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A TEAM of local engineers are determined to get back in the arena after their menacing crushing machine ‘Draven’ lost its fight on the new series of Robot Wars.
Team Draven, headed by Melksham man Martin Gutkowski, featured on episode two of the popular robot battle show, which returned to screens last month for the first time since 2004.
Draven, which has a claw with four tonnes of crushing power, was beaten by the spinning saw of ‘M.R. Speed Squared’, but Martin is keen to get back into fighting shape.
He told Melksham News, “Robot Wars is one of the most amazing experiences – especially meeting all the other competitors and learning about the machines they’ve built.
“It’s nerve-janglingly stressful to actually drive a machine you only really got working two days previously and have had precious little testing time, in front of an audience of hundreds, knowing the footage will be broadcast to millions of people.
“We had last-minute control issues which prevented the weapon from working and the drive was stuttering badly.
“Ultimately this came down to two little electronic components worth less than £5 which decided to give up the ghost when we were in the arena. But that’s Robot Wars! A good design only gets you so far – good driving and reliability are the often-neglected elements of success.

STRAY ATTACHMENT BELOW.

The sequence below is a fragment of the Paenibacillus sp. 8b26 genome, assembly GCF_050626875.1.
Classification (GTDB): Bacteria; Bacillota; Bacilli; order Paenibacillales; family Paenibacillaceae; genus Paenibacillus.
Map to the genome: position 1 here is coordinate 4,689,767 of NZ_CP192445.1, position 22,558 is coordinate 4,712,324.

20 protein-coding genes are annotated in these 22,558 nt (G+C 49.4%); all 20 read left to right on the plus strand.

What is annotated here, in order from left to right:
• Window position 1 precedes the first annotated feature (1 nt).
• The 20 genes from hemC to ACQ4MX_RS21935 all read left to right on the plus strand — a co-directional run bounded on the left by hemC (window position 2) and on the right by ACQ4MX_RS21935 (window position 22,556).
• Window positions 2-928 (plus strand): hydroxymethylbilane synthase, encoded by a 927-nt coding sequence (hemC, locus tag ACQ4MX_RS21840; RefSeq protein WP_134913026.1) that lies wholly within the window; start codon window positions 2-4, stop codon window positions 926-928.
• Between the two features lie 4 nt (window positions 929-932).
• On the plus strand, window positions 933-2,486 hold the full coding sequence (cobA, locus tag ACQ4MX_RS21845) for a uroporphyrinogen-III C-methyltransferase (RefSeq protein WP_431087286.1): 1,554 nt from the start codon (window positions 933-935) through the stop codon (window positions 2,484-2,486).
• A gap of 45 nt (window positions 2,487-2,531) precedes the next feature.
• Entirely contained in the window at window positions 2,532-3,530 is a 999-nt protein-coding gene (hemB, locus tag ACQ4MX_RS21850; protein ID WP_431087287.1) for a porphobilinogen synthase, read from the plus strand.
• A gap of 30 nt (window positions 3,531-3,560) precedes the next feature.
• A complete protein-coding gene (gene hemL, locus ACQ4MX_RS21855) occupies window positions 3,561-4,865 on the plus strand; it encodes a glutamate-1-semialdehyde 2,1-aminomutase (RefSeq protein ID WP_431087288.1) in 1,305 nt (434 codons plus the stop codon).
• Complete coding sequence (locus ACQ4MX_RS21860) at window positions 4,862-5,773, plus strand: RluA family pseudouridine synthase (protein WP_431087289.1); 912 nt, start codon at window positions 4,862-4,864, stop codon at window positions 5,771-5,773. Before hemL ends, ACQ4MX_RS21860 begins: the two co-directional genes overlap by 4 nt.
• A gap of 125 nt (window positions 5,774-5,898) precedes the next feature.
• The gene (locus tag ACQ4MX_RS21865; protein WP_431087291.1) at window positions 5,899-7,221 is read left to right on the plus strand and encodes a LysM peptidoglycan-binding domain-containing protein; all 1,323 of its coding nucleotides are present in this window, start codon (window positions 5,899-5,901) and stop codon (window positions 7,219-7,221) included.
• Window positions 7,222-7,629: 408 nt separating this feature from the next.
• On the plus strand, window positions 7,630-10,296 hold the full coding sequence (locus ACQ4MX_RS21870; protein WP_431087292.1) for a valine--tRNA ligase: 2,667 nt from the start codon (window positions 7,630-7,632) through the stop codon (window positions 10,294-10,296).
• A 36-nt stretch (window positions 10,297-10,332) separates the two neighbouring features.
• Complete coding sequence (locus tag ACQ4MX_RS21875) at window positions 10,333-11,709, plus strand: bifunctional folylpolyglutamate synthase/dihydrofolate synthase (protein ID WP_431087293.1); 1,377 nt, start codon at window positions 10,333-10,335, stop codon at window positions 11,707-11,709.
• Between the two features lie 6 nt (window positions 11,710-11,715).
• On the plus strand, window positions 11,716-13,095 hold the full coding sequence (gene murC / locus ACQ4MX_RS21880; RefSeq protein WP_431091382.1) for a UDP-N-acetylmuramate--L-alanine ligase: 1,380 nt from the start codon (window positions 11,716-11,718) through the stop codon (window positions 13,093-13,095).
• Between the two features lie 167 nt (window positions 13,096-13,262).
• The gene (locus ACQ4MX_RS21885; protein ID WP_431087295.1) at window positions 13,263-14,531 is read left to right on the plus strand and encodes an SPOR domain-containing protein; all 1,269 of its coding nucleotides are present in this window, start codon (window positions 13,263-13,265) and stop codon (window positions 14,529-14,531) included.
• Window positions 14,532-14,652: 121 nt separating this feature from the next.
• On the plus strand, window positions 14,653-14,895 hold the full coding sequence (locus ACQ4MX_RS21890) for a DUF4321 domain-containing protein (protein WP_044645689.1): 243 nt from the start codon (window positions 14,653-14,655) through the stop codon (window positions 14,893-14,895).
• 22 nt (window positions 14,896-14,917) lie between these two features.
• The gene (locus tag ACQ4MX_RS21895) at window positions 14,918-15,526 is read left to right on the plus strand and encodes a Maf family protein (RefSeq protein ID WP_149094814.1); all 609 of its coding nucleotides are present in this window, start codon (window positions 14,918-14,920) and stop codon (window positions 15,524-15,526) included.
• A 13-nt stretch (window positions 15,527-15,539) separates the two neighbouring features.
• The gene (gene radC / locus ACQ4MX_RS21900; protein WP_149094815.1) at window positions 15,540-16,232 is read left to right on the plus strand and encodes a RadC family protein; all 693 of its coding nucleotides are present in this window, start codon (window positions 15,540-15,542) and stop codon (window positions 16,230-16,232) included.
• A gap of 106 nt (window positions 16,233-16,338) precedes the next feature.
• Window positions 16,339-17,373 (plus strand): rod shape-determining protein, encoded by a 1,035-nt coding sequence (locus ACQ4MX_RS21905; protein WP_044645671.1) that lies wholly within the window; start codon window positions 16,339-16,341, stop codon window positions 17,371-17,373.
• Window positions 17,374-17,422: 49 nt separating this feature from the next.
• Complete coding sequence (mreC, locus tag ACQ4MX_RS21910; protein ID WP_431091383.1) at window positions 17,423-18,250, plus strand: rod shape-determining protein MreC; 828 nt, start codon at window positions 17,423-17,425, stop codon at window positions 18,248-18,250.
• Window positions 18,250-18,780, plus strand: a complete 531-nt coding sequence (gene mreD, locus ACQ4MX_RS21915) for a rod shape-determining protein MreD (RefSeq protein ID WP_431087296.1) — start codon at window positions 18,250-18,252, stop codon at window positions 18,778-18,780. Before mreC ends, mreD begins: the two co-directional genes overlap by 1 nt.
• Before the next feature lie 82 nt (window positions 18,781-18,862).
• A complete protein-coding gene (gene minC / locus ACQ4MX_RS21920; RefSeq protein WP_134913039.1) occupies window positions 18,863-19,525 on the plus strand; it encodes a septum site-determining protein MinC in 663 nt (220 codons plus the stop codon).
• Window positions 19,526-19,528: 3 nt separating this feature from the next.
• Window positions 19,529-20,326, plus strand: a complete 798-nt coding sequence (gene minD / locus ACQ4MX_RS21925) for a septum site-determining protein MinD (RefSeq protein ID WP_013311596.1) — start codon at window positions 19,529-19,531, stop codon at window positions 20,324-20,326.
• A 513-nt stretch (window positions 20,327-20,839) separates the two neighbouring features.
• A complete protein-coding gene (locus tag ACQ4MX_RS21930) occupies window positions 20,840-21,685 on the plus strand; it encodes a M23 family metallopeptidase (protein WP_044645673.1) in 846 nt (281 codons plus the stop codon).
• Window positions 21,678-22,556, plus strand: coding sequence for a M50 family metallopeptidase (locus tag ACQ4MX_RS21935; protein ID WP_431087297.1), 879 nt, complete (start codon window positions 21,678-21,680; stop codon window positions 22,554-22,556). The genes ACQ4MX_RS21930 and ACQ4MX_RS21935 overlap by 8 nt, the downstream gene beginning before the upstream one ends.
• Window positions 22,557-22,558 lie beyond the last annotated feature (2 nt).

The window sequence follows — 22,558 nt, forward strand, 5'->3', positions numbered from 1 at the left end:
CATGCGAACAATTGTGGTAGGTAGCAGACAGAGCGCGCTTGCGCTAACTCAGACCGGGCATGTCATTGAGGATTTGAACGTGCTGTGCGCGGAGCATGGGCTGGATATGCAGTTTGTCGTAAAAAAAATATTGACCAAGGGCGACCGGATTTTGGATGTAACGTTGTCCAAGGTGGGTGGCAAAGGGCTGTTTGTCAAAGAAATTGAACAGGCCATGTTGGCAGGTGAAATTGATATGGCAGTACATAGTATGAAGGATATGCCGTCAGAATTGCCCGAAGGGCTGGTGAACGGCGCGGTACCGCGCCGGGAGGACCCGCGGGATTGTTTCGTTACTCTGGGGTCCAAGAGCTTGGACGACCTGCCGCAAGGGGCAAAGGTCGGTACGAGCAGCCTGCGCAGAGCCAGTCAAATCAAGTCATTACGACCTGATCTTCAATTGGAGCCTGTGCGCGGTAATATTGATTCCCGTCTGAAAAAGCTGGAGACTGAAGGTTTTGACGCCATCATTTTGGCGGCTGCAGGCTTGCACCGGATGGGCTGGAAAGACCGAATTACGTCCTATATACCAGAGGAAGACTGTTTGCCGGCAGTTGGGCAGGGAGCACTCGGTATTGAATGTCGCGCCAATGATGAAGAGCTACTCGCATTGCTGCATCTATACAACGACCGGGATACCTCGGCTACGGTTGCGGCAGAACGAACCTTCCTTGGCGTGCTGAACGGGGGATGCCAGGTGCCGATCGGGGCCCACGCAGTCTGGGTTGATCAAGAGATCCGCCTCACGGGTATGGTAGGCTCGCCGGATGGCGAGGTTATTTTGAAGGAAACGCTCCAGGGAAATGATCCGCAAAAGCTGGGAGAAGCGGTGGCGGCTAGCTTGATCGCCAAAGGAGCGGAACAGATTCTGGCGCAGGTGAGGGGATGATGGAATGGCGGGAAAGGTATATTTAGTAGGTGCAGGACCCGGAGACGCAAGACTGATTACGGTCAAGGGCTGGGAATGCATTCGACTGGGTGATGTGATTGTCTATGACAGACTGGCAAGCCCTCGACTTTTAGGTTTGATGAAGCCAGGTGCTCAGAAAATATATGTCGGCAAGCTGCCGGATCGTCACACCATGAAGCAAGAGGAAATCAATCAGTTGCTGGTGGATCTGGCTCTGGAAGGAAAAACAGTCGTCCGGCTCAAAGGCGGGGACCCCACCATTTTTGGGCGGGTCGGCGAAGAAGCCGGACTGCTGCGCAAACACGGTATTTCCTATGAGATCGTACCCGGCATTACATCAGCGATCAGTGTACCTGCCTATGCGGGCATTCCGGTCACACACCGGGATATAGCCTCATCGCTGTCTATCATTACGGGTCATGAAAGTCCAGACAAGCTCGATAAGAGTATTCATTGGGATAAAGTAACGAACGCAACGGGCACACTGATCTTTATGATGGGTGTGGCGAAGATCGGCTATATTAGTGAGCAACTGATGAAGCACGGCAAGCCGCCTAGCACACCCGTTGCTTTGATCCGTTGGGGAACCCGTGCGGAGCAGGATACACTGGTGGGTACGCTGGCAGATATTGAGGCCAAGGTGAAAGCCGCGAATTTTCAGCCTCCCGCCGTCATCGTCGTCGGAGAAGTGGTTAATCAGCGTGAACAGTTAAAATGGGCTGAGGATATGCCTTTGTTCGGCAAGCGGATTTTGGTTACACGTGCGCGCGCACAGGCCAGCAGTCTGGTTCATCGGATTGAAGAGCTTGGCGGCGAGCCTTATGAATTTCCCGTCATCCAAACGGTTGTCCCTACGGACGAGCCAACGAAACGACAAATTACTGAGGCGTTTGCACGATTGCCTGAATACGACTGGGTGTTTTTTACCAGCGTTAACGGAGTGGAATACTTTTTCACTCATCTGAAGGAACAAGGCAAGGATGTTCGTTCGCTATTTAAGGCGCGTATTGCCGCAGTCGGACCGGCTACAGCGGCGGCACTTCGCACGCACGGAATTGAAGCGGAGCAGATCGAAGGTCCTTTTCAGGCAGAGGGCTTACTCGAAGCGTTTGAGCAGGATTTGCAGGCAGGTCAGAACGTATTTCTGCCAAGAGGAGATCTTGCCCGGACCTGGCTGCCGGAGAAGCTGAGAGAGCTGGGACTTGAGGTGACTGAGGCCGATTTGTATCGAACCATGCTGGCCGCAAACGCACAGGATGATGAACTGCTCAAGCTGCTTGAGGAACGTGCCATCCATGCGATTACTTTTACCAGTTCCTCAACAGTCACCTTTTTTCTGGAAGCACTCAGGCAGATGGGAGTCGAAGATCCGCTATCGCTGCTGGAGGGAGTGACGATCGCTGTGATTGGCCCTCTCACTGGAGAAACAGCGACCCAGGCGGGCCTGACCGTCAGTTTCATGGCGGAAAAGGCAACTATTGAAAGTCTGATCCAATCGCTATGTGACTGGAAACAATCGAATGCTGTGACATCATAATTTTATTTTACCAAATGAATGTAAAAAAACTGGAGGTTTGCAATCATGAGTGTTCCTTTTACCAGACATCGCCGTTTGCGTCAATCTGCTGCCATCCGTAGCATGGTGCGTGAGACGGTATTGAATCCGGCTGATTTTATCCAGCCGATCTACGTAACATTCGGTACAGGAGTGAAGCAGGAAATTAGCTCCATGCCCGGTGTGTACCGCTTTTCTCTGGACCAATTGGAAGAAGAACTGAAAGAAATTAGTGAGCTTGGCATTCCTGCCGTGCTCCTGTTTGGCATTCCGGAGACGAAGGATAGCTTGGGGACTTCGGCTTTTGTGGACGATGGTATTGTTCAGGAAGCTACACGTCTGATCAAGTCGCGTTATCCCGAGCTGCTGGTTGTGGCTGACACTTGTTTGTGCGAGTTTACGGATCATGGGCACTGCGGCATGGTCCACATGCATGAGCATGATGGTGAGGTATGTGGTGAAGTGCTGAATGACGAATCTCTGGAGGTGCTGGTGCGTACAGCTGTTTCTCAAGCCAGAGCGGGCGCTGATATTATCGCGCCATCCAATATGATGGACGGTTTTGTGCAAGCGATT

“Now we’ve been thoroughly bitten by the bug once more and are already in the process of a full rebuild. We’ve already stripped Draven down and about 90% of him is due to be replaced or upgraded.”
Martin first built the robot in 1999 with teammate Richard Johnstone, from Cheltenham, and friend Joe Gibson. This time, the team is made up of Martin and Richard, and Adrian Finch, Roy Harris and Alex May, who work as engineers with Martin at Dyson.
Draven has six wheel-drive in a carbon fibre chassis with a crushing jaw made of an aerospace-grade titanium, and a kevlar and titanium armour shell. The jaw can crush with a force of four tonnes and can lift and carry 250kg, as well as being able to flip the robot back over if it is upside down.
The machine cost thousands of pounds to build and the team received sponsorship from Alcoa, Johnson Electric, Microsemi, and A1 Hydraulics.